A Grace Period (or How to Channel Your Sadness Into Love)

San Clemente Pier | San Clemente, California

San Clemente Pier | San Clemente, California

This past week has me feeling heavy. I’ve felt heavy with the devastating news of recent school shootings in the U.S. and horrific stories of Syrian refugees abroad trying simply to survive. I’ve been struggling to process and understand the loss I see perpetuated on my television screen, on my Facebook newsfeed, in the chatter of colleagues and neighbors. 

Do you ever read tragic news about strangers or even about a person you know of but never met and feel completely engulfed by sadness?

This happens to me on a near constant basis. I don’t know why some stories of loss affect me more than others. It’s strange how I can hear of a friend’s relative, whom I knew distantly, passing away and not feel as though my world is rocked. But I’ll see a car crash on the news—in which a 5-year-old boy and his mother die—and I will instantly start sobbing. 

I’ll read a story online about a woman in China who was swallowed, and subsequently killed, by a faulty escalator and the image haunts me for the rest of the afternoon. I’ll read an article about a boat full of people escaping to Greece, how the boat sunk and no one survived, and the weight of this loss crushes me as I sit at my desk at work, trying unsuccessfully to focus on spreadsheets and emails. 

I’ll scroll through the recent posts on Humans of New York and read about a young woman whose husband disappeared in the black, desolate sea after giving his life vest to another woman then swimming for hours—and I feel destroyed. My heart breaks. I cry. I shake with anger, with utter incomprehension at the sharp and searing and inexplicable hate and unfairness that permeates the world. 

I lose focus. I feel as though I can’t move forward. I imagine my family or loved ones experiencing the same type of suffering and my tears begin anew. And then comes the guilt. The guilt for my privilege, my safety, my luck, the ease with which I’ve lived my life to this point. I feel guilty for having problems, guilty for complaining about them, guilty for being given so much when others have so little, guilty for feeling such deep sadness when nothing terrible at all is occurring in my own life. Guilty for shedding tears that I didn't earn, that perhaps aren’t mine to shed.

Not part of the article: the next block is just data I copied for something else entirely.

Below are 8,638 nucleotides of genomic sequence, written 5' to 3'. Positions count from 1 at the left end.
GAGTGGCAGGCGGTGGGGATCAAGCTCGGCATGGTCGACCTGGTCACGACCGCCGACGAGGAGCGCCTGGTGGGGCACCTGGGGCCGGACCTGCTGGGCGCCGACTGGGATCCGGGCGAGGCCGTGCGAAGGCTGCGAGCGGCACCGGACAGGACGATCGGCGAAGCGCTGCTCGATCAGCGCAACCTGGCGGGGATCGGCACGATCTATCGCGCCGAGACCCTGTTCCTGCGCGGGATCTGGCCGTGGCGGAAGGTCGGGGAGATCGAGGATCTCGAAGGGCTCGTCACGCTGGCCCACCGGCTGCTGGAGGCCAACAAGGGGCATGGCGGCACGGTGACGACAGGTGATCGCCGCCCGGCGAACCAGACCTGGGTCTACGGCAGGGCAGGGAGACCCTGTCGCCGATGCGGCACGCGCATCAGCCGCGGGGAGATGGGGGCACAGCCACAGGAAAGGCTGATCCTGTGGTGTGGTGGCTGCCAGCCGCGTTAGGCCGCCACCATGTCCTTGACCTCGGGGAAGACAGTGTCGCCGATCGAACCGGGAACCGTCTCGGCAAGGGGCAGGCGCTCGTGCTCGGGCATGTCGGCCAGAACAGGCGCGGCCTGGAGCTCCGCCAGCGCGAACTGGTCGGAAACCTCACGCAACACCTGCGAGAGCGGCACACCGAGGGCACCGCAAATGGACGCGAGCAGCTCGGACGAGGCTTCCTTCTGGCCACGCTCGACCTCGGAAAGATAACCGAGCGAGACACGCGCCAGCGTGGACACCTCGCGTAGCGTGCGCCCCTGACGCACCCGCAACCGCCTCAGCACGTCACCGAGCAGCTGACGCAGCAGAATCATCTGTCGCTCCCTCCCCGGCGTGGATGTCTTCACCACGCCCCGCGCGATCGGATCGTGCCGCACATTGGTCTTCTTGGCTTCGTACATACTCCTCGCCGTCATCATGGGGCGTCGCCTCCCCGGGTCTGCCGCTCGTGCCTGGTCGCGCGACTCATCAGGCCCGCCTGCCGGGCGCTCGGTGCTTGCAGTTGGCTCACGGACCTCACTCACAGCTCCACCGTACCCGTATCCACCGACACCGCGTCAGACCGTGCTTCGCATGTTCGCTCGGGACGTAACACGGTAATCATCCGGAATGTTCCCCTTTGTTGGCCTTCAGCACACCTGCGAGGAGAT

And there’s confusion, too. Confusion at the injustice of it all, the cruelty, the pain, the heartbreak. And I sit there and feel—among my guilt and confusion and pain—utterly helpless. 

The world is full of catastrophe and destruction and suffering and tragedy. Yet as much as it’s uncomfortable to experience the emotions that go hand in hand with these universal certainties of loss, it’s important. 

Because the world is also full of light and generosity and beauty and love. And our appreciation for all that is good and light and joyful is only augmented by the pain we see and experience. 

It would be easy to turn a blind eye to these current horrors. It would be so easy to be ignorant—all I’d have to do is go online less, listen to the news less, discuss less with the people around me. But I don’t think ignoring these cases of human struggle does anyone any favors, least of all those of us who are highly sensitive and empathetic. 

I don’t have answers for why the terrible shit that happens in the world happens. I don’t have solutions, either. I’m not a politician, an experienced activist, a humanitarian, a religious worker, a medical professional, a sociologist, or a savior.